Israel Tells Court It Won’t Revoke UAE Oil Pipeline Deal, but Might Set Restrictions

Environmental Protection Ministry says will reserve the right to restrict volume of oil handled

Zafrir Rinat
Zafrir Rinat
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People on the Eilat waterfront near the Europe-Asia Pipeline Company oil jetty, in August.
People on the Eilat waterfront near the Europe-Asia Pipeline Company oil jetty, in August.Credit: Noa Siti Eliyahu/AP
Zafrir Rinat
Zafrir Rinat

The state told the High Court of Justice on Thursday that it will not block an agreement the Europe Asia Pipeline Company made with an Emirati firm to transport more oil through Eilat and Ashkelon ports. But it also said the Environmental Protection Ministry reserved the right to restrict the volume of oil transported through Israel.

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The statement was made in response to a petition filed by environmentalists urging the court to block the agreement. The Society for the Protection of Nature, Zalul and Adam Teva V’Din demanded the revocation of the agreement because it had not been approved by the government, and due to the harsh repercussions its implementation could have on the marine environment and the beaches, in case of an oil leak.

The EAP signed the agreement about a year ago and its implementation is expected to significantly increase the volume of oil transported through Israel to various world markets.

The Environmental Protection Ministry recently said it will not increase the amount of oil EAP may transport, in keeping with the toxins permit it had been given, which determines the maximum amount of hazardous substance any company may keep. The ministry’s decision stems from experts’ opinion that the Eilat gulf should not be burdened with an additional risk.

The ministry also rejected EAP’s emergency plan to deal with sea pollution. The plan’s approval was a condition of expanding the scope of oil transportation.

According to the EAP’s business license and toxins permit, only six oil tankers may dock in the company’s ports every year, carrying a load of oil that doesn’t exceed two million tons. Implementing the new agreement would lead to the transport of 30 tankers a year, carrying tens of millions of tons of oil.

The EAP intends to fight in court against the Environmental Protection Ministry’s policy. In a letter the company’s lawyers sent the ministry’s director general last month, they claimed the ministry’s restrictions exceed its authority. The ministry is not authorized to determine the scope of EAP’s activity, but only to set the terms the company must fulfill to maintain environmental demands, it said.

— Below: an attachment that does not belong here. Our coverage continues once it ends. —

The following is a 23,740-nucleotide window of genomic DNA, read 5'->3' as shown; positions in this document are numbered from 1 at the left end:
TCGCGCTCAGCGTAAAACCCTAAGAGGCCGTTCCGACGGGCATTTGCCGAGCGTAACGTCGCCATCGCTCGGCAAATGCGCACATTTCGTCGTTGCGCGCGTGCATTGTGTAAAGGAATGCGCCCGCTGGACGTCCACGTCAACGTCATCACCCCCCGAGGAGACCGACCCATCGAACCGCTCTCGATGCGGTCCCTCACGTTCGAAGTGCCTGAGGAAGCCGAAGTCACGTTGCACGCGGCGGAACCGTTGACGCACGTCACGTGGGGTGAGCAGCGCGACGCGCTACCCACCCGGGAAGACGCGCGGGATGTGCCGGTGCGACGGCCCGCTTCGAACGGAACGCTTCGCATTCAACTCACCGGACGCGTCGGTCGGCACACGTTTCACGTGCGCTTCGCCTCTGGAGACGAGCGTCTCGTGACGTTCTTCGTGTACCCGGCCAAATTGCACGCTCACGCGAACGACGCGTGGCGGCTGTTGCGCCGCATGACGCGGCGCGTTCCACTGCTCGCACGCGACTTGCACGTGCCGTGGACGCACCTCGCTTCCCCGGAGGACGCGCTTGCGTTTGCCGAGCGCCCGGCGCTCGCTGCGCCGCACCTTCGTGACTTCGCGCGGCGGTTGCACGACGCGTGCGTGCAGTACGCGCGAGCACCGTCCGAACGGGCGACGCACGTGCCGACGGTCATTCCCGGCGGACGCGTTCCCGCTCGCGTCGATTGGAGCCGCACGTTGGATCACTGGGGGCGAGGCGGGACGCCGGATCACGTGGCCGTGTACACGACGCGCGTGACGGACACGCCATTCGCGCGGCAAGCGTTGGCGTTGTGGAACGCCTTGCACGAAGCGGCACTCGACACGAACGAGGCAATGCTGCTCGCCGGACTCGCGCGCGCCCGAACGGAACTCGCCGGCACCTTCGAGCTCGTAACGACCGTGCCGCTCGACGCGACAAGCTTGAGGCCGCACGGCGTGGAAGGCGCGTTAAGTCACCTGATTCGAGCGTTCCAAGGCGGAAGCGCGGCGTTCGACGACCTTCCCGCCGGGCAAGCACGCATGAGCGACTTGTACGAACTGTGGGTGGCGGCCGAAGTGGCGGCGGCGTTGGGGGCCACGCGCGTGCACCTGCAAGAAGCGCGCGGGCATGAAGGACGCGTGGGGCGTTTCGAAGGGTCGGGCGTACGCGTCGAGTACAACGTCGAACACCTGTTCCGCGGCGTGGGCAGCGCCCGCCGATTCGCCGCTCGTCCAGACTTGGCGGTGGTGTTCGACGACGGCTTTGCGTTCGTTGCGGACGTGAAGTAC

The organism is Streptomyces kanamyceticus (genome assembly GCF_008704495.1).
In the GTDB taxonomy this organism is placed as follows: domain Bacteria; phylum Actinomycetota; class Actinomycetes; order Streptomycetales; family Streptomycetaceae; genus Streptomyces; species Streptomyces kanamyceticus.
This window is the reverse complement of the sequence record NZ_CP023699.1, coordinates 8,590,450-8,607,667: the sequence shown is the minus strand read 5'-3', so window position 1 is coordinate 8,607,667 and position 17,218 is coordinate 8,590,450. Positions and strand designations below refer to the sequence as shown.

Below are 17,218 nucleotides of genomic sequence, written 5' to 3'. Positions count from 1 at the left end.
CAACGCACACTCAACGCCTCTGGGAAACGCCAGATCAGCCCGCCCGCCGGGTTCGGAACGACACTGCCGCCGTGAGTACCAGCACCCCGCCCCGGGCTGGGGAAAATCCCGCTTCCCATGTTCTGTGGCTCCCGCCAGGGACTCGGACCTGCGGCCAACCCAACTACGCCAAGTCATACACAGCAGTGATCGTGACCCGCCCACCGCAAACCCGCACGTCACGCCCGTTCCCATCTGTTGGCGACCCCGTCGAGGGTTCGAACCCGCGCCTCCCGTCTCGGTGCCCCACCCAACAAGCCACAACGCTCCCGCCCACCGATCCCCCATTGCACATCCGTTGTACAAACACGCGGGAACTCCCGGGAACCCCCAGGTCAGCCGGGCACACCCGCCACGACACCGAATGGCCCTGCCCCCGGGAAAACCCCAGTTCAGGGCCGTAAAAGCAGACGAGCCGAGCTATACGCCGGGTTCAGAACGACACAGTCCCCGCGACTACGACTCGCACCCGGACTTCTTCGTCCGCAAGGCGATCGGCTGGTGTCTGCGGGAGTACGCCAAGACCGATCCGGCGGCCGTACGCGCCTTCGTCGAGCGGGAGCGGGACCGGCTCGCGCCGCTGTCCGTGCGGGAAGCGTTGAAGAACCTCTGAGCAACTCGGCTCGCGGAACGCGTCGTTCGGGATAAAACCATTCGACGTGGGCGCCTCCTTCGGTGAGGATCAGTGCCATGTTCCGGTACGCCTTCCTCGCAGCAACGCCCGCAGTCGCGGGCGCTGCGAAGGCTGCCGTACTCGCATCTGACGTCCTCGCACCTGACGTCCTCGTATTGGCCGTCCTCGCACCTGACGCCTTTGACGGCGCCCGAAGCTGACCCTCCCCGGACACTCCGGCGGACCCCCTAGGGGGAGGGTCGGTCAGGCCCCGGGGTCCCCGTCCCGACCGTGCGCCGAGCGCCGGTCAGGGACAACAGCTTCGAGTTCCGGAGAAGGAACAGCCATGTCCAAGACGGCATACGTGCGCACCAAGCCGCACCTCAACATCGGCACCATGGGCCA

The ministry’s legal advisor Dalit Dror wrote in response that no one has “a reserved right to operate a business in any scope it wants, insofar as it could have repercussions on the environment and the public.”

Dror wrote that the ministry’s zero-added-risk policy is customary in other countries, such as the United States and Canada. Those two states imposed restrictions on the movement of oil tankers in environmentally sensitive regions, she wrote.

The EAP commented that “after months of slander and groundless arguments against the agreement, the state’s position in its response to the High Court of Justice, in the name of all the respondent ministries, proves again that the EAP has been and is operating in keeping with the law and the state agencies’ instructions and in cooperation with them. Also, that the Med Red contract and its implementation is part of the company’s core routine activity since its foundation.”

EAP also said “the clear and firm position of the Finance Ministry and Israel Corporations Authority is that the EAP acted as it was expected to, to develop the company’s business activity with international clients. And also that the agreement has significant geopolitical and economic advantages for Israel and its citizens.”

The company said it would “preserve the environment, and nature and marine assets ... with all means at its disposal and in keeping with instructions of the relevant officials.”

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